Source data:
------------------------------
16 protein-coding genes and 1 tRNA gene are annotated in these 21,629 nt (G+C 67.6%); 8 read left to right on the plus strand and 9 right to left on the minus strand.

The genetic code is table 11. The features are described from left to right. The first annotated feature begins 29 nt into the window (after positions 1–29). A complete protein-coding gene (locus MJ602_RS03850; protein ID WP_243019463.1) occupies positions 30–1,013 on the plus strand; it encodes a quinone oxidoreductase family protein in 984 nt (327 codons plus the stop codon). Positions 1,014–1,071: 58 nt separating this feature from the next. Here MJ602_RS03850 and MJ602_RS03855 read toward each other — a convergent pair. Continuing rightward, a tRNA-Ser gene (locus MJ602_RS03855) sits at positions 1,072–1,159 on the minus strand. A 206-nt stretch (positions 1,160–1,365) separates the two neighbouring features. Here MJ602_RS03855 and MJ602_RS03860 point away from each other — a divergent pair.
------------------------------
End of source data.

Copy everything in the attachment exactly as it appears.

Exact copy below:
16 protein-coding genes and 1 tRNA gene are annotated in these 21,629 nt (G+C 67.6%); 8 read left to right on the plus strand and 9 right to left on the minus strand.

The genetic code is table 11. The features are described from left to right. The first annotated feature begins 29 nt into the window (after positions 1–29). A complete protein-coding gene (locus MJ602_RS03850; protein ID WP_243019463.1) occupies positions 30–1,013 on the plus strand; it encodes a quinone oxidoreductase family protein in 984 nt (327 codons plus the stop codon). Positions 1,014–1,071: 58 nt separating this feature from the next. Here MJ602_RS03850 and MJ602_RS03855 read toward each other — a convergent pair. Continuing rightward, a tRNA-Ser gene (locus MJ602_RS03855) sits at positions 1,072–1,159 on the minus strand. A 206-nt stretch (positions 1,160–1,365) separates the two neighbouring features. Here MJ602_RS03855 and MJ602_RS03860 point away from each other — a divergent pair.